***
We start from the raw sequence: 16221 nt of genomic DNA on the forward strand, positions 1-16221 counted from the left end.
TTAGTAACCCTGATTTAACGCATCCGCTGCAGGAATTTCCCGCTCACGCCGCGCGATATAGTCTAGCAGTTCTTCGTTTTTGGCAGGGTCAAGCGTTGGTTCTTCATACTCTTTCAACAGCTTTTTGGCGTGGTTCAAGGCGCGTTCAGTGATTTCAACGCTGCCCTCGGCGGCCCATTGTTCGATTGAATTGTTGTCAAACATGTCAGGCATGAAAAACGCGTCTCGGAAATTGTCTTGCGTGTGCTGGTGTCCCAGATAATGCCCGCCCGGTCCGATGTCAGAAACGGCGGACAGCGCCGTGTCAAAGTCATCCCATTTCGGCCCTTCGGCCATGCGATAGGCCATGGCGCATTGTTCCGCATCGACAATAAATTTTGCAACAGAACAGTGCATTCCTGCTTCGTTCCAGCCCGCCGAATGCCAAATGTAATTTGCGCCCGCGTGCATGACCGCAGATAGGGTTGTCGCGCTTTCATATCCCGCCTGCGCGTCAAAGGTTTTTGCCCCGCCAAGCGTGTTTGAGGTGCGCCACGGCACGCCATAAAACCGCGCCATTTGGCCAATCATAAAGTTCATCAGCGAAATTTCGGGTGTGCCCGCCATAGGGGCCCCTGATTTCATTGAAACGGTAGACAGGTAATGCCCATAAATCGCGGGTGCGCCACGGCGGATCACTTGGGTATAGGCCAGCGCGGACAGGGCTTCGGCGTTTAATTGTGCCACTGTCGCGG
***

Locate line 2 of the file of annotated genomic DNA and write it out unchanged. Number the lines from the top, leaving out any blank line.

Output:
TTAGTAACCCTGATTTAACGCATCCGCTGCAGGAATTTCCCGCTCACGCCGCGCGATATAGTCTAGCAGTTCTTCGTTTTTGGCAGGGTCAAGCGTTGGTTCTTCATACTCTTTCAACAGCTTTTTGGCGTGGTTCAAGGCGCGTTCAGTGATTTCAACGCTGCCCTCGGCGGCCCATTGTTCGATTGAATTGTTGTCAAACATGTCAGGCATGAAAAACGCGTCTCGGAAATTGTCTTGCGTGTGCTGGTGTCCCAGATAATGCCCGCCCGGTCCGATGTCAGAAACGGCGGACAGCGCCGTGTCAAAGTCATCCCATTTCGGCCCTTCGGCCATGCGATAGGCCATGGCGCATTGTTCCGCATCGACAATAAATTTTGCAACAGAACAGTGCATTCCTGCTTCGTTCCAGCCCGCCGAATGCCAAATGTAATTTGCGCCCGCGTGCATGACCGCAGATAGGGTTGTCGCGCTTTCATATCCCGCCTGCGCGTCAAAGGTTTTTGCCCCGCCAAGCGTGTTTGAGGTGCGCCACGGCACGCCATAAAACCGCGCCATTTGGCCAATCATAAAGTTCATCAGCGAAATTTCGGGTGTGCCCGCCATAGGGGCCCCTGATTTCATTGAAACGGTAGACAGGTAATGCCCATAAATCGCGGGTGCGCCACGGCGGATCACTTGGGTATAGGCCAGCGCGGACAGGGCTTCGGCGTTTAATTGTGCCACTGTCGCGG